With so many people staying at home, gardening is bigger than ever this year. Now that harvest season is here, more people are trying their hand at home canning, so much so that manufacturers are having a hard time supplying enough mason jars. Luckily, I have plenty. If you’re waiting on a shipment, you might wonder where they originally came from, and why they are named mason jars. That name comes from the inventor, John Landis Mason.
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In 1858, a 26-year-old Mason patented threaded screw-top jars “such as are intended to be air and water-tight.” The earliest mason jars were made from transparent aqua glass, and are often referred to by collectors as “Crowleytown Jars,” as many believe they were first produced in the New Jersey village of Crowleytown. Unfortunately for Mason, he neglected to patent the rest of his invention—the rubber ring on the underside of the flat metal lids that is critical to the airtight seal, and made wax unnecessary—until 1868, a full decade later. By this point, mason jars were being manufactured widely. Mason tried to regain control of his invention, but after various court cases and failed business partnerships he was edged out. He died in 1902, allegedly penniless.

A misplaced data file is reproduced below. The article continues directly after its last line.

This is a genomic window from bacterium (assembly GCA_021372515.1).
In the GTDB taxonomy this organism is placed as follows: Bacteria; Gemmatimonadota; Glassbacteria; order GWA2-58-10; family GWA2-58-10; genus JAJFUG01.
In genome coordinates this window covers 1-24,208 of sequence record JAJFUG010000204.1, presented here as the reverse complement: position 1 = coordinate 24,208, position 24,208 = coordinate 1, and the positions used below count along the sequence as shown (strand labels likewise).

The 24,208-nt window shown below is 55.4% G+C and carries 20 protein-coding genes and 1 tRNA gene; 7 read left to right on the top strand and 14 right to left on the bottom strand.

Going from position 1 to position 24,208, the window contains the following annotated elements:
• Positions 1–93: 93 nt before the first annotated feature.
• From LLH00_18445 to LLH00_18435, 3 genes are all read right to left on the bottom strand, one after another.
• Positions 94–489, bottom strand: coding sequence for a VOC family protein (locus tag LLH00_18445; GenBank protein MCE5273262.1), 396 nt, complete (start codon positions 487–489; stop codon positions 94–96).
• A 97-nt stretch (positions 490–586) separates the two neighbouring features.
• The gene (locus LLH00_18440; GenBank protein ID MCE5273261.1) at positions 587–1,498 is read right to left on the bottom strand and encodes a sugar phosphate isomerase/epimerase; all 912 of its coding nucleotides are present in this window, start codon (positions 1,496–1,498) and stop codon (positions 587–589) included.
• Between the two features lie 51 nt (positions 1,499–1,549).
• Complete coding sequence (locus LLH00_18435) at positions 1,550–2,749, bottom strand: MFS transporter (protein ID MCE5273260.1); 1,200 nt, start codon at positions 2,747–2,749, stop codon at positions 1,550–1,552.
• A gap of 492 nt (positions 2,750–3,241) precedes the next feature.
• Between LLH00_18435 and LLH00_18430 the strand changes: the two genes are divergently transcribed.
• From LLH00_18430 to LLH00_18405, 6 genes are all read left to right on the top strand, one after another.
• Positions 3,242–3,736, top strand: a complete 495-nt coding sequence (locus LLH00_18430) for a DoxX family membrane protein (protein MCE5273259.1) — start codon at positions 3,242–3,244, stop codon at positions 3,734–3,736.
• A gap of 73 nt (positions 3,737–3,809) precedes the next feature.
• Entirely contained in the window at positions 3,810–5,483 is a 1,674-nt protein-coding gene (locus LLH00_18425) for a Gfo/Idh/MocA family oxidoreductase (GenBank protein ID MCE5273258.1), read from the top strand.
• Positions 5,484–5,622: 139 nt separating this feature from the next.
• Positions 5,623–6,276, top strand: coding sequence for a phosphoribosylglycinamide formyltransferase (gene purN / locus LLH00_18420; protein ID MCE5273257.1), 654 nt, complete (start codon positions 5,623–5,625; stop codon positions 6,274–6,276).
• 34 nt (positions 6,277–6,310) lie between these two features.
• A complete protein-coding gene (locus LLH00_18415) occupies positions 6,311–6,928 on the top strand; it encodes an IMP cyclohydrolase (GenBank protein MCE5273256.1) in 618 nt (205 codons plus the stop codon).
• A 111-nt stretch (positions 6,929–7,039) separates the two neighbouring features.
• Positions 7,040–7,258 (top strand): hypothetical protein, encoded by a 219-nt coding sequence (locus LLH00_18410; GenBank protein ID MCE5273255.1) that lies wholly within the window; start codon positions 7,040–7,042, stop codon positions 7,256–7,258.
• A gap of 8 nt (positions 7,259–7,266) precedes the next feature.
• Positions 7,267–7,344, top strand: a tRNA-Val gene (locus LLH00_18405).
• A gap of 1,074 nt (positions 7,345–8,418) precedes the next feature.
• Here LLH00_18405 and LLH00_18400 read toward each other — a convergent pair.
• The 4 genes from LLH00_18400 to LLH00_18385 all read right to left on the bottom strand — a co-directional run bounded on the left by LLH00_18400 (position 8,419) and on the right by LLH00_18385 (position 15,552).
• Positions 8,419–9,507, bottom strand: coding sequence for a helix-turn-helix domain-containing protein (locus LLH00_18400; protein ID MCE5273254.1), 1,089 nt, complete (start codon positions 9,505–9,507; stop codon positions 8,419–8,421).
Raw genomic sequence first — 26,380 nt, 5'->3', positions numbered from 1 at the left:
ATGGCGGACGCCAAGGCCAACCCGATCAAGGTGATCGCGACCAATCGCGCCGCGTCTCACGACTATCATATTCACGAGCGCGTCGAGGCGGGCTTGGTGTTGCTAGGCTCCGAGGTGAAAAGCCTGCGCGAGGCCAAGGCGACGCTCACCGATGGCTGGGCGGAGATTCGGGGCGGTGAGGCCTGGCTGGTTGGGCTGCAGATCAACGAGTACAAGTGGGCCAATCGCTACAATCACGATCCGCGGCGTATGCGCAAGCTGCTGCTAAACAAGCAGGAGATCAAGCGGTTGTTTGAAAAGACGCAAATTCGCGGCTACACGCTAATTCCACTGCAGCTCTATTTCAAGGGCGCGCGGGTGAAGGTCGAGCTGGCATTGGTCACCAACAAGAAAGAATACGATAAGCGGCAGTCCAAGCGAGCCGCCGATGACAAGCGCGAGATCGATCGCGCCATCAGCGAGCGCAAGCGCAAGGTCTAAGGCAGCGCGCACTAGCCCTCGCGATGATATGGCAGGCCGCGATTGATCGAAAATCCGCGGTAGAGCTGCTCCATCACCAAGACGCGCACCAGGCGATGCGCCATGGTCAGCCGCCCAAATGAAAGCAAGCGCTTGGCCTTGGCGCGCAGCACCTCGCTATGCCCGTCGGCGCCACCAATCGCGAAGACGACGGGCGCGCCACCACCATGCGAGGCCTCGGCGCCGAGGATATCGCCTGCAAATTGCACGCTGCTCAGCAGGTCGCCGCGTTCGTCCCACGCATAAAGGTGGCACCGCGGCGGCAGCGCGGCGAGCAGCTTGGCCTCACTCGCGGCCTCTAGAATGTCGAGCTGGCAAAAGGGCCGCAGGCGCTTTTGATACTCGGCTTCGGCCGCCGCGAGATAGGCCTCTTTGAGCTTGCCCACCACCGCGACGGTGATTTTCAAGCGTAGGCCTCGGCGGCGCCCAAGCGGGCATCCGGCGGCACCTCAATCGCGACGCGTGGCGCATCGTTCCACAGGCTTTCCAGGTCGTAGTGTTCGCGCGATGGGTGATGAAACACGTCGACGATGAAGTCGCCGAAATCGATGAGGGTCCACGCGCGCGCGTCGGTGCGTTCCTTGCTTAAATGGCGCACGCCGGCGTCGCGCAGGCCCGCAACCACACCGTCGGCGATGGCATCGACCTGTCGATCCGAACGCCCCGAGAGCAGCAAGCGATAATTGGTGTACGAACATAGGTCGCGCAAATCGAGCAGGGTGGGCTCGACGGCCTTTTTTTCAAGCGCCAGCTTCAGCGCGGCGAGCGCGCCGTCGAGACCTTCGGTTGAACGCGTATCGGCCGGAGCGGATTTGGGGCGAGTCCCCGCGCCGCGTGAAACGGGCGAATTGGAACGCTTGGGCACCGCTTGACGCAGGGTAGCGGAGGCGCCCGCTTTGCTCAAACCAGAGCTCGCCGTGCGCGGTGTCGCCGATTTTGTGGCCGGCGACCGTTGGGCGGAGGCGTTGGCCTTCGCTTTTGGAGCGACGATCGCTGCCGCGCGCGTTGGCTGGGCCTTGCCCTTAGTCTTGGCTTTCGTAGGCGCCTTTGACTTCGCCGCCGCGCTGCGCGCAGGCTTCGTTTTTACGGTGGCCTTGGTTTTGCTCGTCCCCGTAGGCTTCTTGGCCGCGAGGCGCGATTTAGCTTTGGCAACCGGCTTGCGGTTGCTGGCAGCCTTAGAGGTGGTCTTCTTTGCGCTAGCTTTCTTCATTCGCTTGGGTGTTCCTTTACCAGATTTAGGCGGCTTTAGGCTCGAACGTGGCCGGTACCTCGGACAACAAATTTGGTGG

The jars’ history continues with the Ball brothers and the rise and fall of home canning through different eras, at Smithsonian.
(Image credit: Northwestern University Libraries)